Wednesday, February 27, 2008

First Light ... A Time Honored Tradition


M42 - Orion Nebula (from picasaweb.google.com)



M44 - Beehive Star Cluster (from http://www.astropix.com/)



M45 - The Pleiades Star Cluster (from http://www.astropix.com/)



M81 & M82 Galaxies (from http://www.astropix.com/)



Saturn (from apod.nasa.gov)



IC434 HorseHead Nebula (In Orion) (from http://www.astropix.com/)


First Light is a "time honored" tradition carried out by Backyard and Amateur Astronomers. It is marked by the first night an astronomer 'gathers light' , or looks through a new telescope. You can read all the reviews you want, but you never really know how a scope is going to perform until you point at a celestial object and look through the eyepiece.


On February 25th at 7:30PM I gathered 'First Light' in my new Orion 80mm ED on a SkyView Pro Goto mount. There was a narrow period of 'somewhat' cloudless skies between frontal systems, so I took advantage of the opportunity before the 'white puffies' moved back in.


I performed my first-ever polar alignment (pointing the telescope at Polaris), then let the Goto mount do the rest. I dialed in Messier Object M44 (Beehive Star Cluster) into the computerized hand controller and pressed 'Enter'. The motors quietly whirred for 30 seconds or so, then the hand controller 'beeped' to tell me I had arrived at my celestial destination.


As I looked into the 25mm Sirius Plossl eyepiece, M44 was glistening at me with a cluster of bright and faint stars.


After observing M44 for a time, I took a tour of the sky to view other familiar space objects. Here are the highlights of what I observed:


- M42 (Orion Nebula) looked light-gray and pale-blue. I was able to resolve the four major and two faint stars of the trapezium, which looked razor-sharp. I stared at it for several minutes.


- M45 (The Pleiades) looked grand as ever, and I was surprised to see some nebulosity surrounding the 'Seven Sisters' with the telescope aided eye.


- M81 and M82 (Galaxies) looked great. Just as I thought they may appear through an eyepiece. I will have to study the galaxies individually some time.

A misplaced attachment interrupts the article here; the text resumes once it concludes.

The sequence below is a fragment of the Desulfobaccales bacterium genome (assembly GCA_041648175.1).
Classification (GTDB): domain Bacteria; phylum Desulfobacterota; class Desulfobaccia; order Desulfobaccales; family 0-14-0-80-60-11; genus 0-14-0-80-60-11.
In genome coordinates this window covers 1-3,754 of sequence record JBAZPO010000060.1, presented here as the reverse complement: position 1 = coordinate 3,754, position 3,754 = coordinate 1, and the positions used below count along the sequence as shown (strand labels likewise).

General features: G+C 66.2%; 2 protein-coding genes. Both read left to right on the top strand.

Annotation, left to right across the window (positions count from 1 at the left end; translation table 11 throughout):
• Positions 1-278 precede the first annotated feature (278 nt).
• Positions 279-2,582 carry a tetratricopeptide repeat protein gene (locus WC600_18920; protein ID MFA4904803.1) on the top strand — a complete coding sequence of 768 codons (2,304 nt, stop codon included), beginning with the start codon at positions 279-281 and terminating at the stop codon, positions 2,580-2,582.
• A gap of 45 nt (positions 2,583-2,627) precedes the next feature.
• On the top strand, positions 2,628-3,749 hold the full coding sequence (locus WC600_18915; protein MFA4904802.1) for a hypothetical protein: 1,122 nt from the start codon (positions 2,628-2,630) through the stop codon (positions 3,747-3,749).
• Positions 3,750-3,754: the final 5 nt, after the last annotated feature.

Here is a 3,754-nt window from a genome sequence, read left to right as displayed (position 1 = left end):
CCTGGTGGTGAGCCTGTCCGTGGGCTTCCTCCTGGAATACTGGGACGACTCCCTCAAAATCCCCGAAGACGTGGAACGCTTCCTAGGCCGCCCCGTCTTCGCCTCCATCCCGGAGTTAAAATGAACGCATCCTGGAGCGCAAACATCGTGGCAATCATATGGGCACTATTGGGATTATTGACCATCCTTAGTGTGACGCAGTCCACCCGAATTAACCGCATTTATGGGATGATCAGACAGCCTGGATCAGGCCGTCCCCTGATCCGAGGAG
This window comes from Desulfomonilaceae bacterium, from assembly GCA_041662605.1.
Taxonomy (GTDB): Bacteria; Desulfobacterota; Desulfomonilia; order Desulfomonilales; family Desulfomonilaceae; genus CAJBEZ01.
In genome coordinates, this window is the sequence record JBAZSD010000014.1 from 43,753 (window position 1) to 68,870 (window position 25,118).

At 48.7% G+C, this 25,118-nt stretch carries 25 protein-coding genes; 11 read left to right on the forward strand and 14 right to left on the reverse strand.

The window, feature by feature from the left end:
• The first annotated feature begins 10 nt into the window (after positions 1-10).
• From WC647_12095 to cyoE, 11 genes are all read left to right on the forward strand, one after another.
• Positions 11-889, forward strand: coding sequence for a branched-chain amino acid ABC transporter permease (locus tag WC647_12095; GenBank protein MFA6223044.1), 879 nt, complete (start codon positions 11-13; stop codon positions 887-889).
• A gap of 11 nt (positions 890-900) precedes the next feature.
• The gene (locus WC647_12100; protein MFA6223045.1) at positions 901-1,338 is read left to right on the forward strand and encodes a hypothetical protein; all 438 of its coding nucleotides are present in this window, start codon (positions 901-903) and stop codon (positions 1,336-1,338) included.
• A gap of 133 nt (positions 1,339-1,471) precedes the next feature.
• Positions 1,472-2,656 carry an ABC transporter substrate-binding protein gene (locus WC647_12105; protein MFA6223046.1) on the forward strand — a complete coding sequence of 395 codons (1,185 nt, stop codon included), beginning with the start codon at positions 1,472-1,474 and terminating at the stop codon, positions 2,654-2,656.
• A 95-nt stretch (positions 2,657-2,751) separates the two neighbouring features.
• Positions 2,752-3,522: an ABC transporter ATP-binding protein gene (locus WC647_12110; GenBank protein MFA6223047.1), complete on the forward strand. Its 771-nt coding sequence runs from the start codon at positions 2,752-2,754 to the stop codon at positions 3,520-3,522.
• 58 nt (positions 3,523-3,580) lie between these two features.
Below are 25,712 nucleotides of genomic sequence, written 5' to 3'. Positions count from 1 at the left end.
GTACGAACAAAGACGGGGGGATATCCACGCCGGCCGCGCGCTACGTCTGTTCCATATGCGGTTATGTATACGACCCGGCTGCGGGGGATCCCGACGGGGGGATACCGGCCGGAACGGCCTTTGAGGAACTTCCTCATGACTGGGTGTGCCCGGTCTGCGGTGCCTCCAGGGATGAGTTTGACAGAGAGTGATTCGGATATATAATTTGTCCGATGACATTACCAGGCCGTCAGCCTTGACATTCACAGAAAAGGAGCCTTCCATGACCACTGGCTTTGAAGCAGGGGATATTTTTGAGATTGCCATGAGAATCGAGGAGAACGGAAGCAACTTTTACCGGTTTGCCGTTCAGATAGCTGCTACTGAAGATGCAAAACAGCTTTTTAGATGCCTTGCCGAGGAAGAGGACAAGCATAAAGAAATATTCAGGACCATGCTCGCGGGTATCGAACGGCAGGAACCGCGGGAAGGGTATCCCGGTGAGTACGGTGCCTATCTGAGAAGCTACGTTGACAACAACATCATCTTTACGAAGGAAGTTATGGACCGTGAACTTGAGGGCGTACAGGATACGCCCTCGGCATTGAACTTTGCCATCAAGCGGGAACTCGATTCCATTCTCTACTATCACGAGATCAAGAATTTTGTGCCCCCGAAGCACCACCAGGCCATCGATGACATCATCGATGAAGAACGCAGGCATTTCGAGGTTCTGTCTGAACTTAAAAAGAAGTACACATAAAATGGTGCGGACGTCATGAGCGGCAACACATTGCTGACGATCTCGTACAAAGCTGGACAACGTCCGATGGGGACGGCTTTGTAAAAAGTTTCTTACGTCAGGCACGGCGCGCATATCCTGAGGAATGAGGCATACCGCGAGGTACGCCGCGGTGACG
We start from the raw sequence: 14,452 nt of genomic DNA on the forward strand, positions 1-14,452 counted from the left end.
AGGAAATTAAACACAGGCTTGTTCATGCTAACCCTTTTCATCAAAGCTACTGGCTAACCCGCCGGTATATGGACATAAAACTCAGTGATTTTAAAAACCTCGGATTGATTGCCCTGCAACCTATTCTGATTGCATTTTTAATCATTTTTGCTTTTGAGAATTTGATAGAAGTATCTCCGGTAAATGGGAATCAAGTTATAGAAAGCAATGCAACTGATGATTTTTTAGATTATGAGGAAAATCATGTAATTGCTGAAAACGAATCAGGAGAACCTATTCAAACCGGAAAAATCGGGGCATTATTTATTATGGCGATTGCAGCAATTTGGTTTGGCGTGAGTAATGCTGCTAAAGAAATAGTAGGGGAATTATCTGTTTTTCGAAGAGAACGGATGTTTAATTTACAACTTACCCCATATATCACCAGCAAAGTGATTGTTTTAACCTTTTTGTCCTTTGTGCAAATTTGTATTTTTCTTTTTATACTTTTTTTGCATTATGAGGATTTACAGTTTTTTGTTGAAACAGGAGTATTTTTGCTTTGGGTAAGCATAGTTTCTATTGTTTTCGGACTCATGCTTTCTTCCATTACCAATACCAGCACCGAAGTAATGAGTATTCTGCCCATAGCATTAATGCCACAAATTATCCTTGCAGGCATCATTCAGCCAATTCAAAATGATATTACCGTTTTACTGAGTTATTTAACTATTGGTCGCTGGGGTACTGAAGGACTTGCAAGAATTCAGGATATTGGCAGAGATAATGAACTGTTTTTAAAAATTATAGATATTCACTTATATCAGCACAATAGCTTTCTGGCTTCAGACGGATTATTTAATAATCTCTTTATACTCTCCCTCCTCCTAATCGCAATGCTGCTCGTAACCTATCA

- Saturn looked like someone painted the ringed planet onto the end of my scope. I saw faint hints of the Cassini Divide, but clearly saw lines in the planet's atmosphere and even saw the black of space between the rings and the planet.


- However, when I dialed up IC434 (Horsehead Nebula) clouds moved in and ended my session after 45 minutes. It was a memorable 'First Light' with my Orion 80mm ED.


I look forward to many more viewing and astrophotography sessions with my new scope. I didn't do any astrophotography this night, because I just wanted to enjoy the view of celestial objects from the new scope.


Question:
You may wonder why I didn't do a 'First Light' report when I bought my ETX-125 ?
Answer:
I didn't know about First Light, and I wasn't running a BLOG.
Personal Observation: I become concerned when I ask myself a question, and then answer it. I will really become concerned if I give myself the 'silent treatment' for taking one position, rather than the other when answering a question. :)


The pictures are stock photos from the Internet. (Most are from http://www.astropix.com/). I posted them to give readers a sample of the views I saw through my telescope eyepiece. Most pictures are representative of what I saw, exept for the starbursts in M45 and the detail in Saturn.


I plan to take high quality pictures of these heavenly objects some day, but I didn't want to complicate the experience of 'First Light' with my new scope and mount.


Thanks for Checking In!


StarPilot

1 comment:

Jacki said...

You mean you saw things like that through your new scope?? That is pretty cool!